Optical and Electrical Properties of Composite Nanostructured Materials
AuthorAmooali Khosroabadi, Akram
Transparent Conducting Oxide
AdvisorNorwood, Robert A.
MetadataShow full item record
PublisherThe University of Arizona.
RightsCopyright © is held by the author. Digital access to this material is made possible by the University Libraries, University of Arizona. Further transmission, reproduction or presentation (such as public display or performance) of protected items is prohibited except with permission of the author.
AbstractA novel lithographic fabrication method is used to fabricate nanopillars arrays of anisotropic Ag and TCO electrodes. Optical and electrical properties of the electrodes including bandgap, free carrier concentration, resistivity and surface plasmon frequency of different electrodes can be tuned by adjusting the dimensions and geometry of the pillars. Given the ability to tune the nonlocal responses of the plasmonic field enhancements, we attempt to determine the nature of the effective refractive index profile within the visible wavelength region for multi-layer hybrid nanostructures. Knowledge of the effective optical constants of the obtained structure is critical for various applications. nanopillars of TCO\Ag core shell structures have been successfully fabricated. The Maxwell-Garnett mixing law has been used to determine the optical constants of the nanostructure based on spectroscopic ellipsometry measurements. Simulated reflection spectra indicate a down shift in the Brewster angle of the pillars resulting from the reduction in the effective refractive index of the nanostructure. Two plasmonic resonances were observed, with one in the visible region and the other in the IR region. Plasmon hybridization model is used to describe the behavior of metal and metal oxide core shell nanostructured electrodes. Different charge density distributions around the pillars determine the plasma frequency which depends on the core and surrounding media dielectric constants. Finite Difference Time Domain (FDTD) simulation of different structures agree well with experiment and help us to understand electric field behavior at different structures with different geometries and dielectric constants. Plasmonic Ag nanopillar arrays are effective substrates for surface enhanced Raman spectroscopy (SERS). An enhancement factor up to 6 orders of magnitude is obtained. Monolayers of C60 is deposited on the Ag nanopillars and the interface of C60/Ag is studied which is important in optoelectronic devices. Electron delocalization between C60 and Ag is confirmed.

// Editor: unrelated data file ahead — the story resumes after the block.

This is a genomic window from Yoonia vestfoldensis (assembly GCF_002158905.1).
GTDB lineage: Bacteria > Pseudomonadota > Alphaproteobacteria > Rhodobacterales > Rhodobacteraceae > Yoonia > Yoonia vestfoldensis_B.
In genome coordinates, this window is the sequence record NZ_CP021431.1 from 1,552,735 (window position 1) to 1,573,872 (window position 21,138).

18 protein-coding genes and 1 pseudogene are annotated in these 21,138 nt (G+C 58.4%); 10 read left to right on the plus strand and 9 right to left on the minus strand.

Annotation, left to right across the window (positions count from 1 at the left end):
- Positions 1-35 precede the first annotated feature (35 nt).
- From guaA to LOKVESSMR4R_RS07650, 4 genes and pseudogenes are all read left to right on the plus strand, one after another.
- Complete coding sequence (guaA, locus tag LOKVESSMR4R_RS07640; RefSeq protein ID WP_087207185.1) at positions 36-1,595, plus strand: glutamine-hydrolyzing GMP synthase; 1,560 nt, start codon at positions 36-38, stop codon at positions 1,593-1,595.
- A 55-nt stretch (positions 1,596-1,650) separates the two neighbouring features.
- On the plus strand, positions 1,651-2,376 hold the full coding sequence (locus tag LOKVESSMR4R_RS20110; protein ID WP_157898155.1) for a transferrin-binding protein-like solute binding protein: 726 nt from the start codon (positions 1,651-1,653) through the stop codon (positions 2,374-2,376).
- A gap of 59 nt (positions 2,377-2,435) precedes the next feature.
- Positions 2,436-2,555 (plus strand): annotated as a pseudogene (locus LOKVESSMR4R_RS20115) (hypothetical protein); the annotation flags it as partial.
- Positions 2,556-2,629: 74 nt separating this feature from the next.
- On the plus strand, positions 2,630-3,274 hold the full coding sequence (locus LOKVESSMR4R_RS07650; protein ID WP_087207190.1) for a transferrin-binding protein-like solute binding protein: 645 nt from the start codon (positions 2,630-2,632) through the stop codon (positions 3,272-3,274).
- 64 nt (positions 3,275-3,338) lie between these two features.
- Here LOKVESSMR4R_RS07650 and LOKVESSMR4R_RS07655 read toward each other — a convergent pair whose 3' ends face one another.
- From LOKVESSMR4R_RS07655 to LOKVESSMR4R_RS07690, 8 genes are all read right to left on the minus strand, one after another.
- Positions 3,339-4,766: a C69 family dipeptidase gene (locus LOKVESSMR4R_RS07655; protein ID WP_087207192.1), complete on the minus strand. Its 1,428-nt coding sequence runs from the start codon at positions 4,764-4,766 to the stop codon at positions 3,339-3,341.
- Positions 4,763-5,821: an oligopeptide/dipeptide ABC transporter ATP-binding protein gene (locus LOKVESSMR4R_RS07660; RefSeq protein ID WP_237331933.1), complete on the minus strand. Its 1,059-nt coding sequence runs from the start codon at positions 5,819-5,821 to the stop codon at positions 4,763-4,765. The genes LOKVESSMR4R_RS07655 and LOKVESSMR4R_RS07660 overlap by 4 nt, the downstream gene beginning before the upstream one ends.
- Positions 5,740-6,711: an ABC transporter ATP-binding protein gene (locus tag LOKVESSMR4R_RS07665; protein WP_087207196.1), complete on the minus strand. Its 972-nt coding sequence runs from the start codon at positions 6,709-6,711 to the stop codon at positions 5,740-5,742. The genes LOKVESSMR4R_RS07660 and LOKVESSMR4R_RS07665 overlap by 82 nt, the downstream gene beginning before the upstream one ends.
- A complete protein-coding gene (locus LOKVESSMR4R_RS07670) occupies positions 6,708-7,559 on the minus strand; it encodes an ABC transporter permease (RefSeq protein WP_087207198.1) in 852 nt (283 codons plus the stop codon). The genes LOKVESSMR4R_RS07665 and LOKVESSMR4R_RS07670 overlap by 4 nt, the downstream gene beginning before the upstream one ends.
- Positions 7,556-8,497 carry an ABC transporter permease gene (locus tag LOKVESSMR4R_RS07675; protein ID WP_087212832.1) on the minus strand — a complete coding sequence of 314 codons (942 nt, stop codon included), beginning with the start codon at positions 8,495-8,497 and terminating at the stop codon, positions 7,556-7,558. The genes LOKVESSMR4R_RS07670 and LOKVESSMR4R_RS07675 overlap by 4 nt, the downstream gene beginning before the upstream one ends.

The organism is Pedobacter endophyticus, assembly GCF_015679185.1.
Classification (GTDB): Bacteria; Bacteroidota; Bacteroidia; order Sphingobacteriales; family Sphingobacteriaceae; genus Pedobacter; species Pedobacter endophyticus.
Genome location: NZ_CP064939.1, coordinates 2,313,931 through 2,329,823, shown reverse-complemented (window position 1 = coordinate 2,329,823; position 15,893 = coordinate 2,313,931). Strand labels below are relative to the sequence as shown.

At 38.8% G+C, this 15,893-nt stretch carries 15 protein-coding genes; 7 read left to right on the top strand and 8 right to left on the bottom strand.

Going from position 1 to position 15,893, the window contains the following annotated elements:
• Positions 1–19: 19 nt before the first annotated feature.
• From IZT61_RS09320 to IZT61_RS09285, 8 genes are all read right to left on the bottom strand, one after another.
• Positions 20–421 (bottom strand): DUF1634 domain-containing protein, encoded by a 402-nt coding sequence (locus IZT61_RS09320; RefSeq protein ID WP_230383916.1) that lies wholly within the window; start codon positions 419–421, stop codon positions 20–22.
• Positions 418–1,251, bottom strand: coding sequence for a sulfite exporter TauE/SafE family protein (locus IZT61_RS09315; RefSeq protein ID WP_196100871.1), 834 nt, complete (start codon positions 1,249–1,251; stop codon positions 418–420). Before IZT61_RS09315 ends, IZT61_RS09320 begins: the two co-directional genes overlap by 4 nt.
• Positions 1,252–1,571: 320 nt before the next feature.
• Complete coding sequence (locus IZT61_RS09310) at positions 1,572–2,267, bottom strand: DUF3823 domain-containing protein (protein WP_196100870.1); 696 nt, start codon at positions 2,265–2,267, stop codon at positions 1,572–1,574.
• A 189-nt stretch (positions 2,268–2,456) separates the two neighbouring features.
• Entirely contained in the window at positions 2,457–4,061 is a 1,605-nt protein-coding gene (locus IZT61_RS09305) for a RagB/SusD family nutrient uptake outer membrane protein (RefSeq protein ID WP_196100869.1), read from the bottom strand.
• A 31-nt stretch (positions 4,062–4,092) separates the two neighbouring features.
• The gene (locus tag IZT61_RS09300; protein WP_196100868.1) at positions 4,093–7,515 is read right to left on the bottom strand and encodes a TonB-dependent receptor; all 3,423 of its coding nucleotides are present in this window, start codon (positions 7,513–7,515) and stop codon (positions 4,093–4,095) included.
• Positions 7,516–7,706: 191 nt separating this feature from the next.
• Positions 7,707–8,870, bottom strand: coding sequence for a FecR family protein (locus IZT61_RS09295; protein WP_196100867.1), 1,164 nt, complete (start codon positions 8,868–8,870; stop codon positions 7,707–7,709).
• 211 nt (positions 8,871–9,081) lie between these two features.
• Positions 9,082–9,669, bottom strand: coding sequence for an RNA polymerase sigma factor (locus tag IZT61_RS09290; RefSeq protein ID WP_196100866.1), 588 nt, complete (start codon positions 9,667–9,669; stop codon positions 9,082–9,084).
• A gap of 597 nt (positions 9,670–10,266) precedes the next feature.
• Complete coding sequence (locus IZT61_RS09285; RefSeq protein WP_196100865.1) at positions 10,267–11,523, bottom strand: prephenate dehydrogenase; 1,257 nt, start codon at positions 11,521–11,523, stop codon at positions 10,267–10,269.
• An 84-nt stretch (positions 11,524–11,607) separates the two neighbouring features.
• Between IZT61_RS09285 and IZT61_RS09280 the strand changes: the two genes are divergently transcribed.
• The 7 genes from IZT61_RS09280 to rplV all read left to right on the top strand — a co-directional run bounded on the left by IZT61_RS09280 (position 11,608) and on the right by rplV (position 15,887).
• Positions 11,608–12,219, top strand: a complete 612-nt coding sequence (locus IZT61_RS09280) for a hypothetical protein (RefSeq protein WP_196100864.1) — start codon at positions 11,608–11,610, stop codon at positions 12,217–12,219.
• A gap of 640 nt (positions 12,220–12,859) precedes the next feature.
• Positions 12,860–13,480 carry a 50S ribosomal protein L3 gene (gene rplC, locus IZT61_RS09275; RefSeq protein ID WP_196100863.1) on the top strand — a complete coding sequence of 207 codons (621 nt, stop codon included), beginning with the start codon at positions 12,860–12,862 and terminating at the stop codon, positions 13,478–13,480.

Degree ProgramGraduate College